A good answer might be:

An IOException is thrown.


Most IO methods throw an IOException when an error is encountered. A method that uses one of these IO methods must either (1) include throws IOException in its header, or (2) perform its IO in a try{} block and then catch IOExceptions. Here is the example program modified to catch exceptions:

import java.io.*;

class WriteTextFile2

  public static void main ( String[] args ) 
    String fileName = "reaper.txt" ;

      // append characters to the file
      FileWriter writer = new FileWriter( fileName, true );

      writer.write( "Alone she cuts and binds the grain,\n"  );  
      writer.write( "And sings a melancholy strain;\n"  );  
      writer.write( "O listen! for the Vale profound\n" );  
      writer.write( "Is overflowing with the sound.\n\n"  );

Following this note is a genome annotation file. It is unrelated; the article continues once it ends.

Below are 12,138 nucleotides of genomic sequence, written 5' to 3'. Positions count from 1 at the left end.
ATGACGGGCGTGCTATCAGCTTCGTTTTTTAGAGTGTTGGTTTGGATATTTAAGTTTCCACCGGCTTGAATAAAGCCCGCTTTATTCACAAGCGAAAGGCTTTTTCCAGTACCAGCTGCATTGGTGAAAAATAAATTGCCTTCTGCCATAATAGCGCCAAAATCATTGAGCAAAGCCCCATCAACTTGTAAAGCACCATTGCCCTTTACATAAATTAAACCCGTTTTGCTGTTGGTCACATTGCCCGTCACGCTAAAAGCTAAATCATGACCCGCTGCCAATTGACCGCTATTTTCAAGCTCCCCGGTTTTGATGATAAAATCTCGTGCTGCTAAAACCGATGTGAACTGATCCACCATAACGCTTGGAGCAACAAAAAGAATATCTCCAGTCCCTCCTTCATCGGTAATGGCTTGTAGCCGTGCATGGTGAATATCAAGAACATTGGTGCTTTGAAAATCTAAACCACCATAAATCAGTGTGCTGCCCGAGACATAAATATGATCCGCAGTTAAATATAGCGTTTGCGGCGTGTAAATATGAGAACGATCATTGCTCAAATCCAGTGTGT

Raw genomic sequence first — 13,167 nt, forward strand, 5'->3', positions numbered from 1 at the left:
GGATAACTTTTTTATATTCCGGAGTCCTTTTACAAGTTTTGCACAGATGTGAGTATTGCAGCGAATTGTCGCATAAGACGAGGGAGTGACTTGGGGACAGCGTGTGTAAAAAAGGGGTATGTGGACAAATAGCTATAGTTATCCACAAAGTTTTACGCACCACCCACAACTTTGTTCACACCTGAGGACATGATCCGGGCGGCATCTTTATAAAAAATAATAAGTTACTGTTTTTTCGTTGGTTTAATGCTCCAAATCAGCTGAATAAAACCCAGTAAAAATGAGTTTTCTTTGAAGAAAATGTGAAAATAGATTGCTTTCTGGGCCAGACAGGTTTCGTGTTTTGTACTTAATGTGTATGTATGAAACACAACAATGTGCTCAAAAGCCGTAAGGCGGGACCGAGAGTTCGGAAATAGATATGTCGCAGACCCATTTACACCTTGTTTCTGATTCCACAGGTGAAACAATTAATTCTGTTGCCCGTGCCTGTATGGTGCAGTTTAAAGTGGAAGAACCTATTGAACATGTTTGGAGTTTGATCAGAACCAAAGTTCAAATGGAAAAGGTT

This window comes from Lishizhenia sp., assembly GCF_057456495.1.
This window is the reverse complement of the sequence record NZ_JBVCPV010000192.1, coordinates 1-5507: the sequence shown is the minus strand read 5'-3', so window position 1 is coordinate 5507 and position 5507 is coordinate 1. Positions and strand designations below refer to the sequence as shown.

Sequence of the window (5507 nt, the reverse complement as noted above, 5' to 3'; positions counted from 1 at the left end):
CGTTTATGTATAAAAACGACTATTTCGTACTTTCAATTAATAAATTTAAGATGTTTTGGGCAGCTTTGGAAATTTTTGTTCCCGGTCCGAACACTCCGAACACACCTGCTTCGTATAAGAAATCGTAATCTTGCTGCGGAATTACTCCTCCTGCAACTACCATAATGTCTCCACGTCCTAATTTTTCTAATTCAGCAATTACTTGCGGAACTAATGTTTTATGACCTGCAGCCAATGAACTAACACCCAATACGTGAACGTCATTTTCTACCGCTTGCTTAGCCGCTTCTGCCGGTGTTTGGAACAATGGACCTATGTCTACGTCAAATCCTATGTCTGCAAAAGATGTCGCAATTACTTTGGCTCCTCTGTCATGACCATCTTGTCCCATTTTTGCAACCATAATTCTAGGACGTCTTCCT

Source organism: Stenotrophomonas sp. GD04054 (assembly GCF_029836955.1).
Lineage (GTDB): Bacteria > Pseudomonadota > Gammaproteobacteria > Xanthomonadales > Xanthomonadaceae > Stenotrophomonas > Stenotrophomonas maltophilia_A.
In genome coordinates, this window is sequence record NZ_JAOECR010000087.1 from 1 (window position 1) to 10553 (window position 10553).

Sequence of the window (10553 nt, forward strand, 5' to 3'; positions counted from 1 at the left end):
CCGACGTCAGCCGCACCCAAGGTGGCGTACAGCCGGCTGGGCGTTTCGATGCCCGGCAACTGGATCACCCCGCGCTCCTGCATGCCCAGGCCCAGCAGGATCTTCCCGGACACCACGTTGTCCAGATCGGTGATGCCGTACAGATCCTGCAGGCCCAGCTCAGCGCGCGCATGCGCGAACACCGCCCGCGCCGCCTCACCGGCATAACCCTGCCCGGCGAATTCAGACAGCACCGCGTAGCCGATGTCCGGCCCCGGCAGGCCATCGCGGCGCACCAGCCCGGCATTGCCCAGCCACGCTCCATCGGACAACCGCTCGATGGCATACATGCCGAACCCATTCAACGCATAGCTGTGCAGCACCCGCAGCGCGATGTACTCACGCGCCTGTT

catch ( IOException iox )
      System.out.println("Problem writing " + fileName );

The constructor, the write() method, and the close() method can throw an IOException. All are caught by the catch block.

This program opens the file "reaper.txt" for appending. Run it and see what it does.


If you are running Microsoft NT, change the permissions of the file "reaper.txt" to read only (right-click on the file name in Explorer and go to properties). Now run the program again. What happens?